Papers by Keyword: Archaeometry

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Authors: A.Emel Geçkinli, A. Aydin Göktaş, A. Süer, F. Yenişehirlioğlu
Authors: Béla Török, Árpád Kovács
Abstract: In the last few years iron slag finds from the Late Avar Period (7-9th cent.), the Period of Hungarian conquest (10th cent.) and the Árpáds (11-13th cent.) uncovered in sites of excavation in the Carpathian Basin had been examined. The pieces of slags are by-products of the metallurgical process of bloomery and forming procedure of iron blooms. The structure of the examined slags was very heterogeneous from the metallographic point of view. The amorphous phase as well as panelled and dendritic crystallization can be found, which was the more frequent. Secondary, nay, tertiary branch of dendrite often can be studied, which was the result of gradual cooling. It was typical for its microstructure that minerals formed from oxides of elements with lower atomic number than iron (Al, Mg, Ca, etc.) surround the fayalite-rich parts. These minerals sometimes also have a high quantity of Fe, sometimes those have a very low Fe-content. The examination of microstructure can help to determine the type of the slag, whether it comes from metallurgical (as a tap-slag or cinder) or forming process, and to specify and reconstruct the metallurgical and physicochemical processes in the medieval bloomery.
Authors: Javier R. Santisteban, S. Siano, Mark R. Daymond
Abstract: We report neutron strain scanning experiments on archaeological bronzes, with the aim of identifying the original manufacturing techniques used. The specimens studied were a Picenan necklace from VI BC, and an Etruscan bucket handle from IV BC, exhibited at the Marches Museum of Archaeology, Ancona, Italy. Time-of-flight neutron diffraction and transmission experiments were performed at the ENGIN-X instrument, ISIS, UK. For the necklace, characteristic bending strain profiles and a small degree of preferred orientation indicate that the specimen had been cold worked. For the handle, broad diffraction peaks and highly distorted Bragg edges -typical of a columnar grain microstructure- suggested that this specimen was cast and did not undergo significant thermal or mechanical treatment. The relation between the experimental diffracted and transmitted time-of-flight spectra, and the microstructure of specimens are discussed.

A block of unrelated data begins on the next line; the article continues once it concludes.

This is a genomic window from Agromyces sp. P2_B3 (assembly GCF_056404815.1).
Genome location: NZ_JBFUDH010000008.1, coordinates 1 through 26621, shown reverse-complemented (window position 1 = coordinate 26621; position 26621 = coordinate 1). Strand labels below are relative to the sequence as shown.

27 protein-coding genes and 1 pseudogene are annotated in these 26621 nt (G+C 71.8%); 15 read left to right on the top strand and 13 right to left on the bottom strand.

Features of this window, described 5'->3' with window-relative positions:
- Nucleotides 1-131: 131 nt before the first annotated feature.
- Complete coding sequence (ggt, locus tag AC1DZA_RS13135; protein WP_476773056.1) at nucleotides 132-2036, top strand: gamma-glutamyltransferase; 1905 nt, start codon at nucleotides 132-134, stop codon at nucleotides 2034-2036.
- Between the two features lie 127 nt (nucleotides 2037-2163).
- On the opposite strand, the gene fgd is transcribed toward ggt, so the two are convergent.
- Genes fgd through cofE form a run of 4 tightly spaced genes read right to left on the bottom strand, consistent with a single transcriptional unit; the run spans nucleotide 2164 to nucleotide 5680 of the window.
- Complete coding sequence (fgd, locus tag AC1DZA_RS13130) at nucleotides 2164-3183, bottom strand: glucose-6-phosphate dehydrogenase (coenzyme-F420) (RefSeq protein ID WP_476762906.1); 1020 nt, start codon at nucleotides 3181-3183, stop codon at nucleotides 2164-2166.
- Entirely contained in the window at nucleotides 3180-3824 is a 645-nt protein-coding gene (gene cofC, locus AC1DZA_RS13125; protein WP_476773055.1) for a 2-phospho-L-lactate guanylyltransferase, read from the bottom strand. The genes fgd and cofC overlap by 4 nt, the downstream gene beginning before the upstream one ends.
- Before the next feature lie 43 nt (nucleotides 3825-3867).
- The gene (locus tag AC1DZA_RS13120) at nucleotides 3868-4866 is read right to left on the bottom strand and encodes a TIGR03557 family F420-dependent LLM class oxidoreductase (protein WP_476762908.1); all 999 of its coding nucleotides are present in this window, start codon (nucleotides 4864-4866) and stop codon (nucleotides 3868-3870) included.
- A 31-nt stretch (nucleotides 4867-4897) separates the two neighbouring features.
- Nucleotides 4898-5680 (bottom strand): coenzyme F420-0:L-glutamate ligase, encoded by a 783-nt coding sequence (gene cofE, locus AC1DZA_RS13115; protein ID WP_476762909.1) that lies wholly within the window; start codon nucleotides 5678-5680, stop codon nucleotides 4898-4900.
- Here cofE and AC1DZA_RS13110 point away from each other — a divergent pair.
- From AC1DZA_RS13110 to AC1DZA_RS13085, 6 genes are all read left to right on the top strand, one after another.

Authors: Francesco Grazzi, Laura Bartoli, Francesco Civita, Anna Maria Paradowska, Antonella Scherillo, Marco Zoppi
Abstract: Two Japanese long swords (katanas) belonging to the Koto Age (X-XVI century A.D.) were measured through time of flight neutron diffraction to analyze the phases, and the stress and strain distribution, in selected parts of the blades. The swords are representative of two different forging schools (Aoe and Kanesada) and one of the main aims of the measurements was to evidence possible similarities and differences. Two independent experiments were carried out at the ISIS pulsed neutron source using the INES and ENGIN-X diffractometers. The former was employed to map the average phase distribution on two selected cross sections, of each blade, distinguishing among the ridge, the core, and the edge of the blades. In this way, we were able to quantify the coarse distribution of the carbon content and, moreover, we could evidence the presence of martensite. These data were then complemented measuring detailed stress and strain distribution maps on ENGIN-X. As far as the ridge and the core are concerned, the tang data were taken as a reference. These measurements significantly improve the knowledge and understanding of the technology used to produce Japanese swords belonging to the Koto Age.
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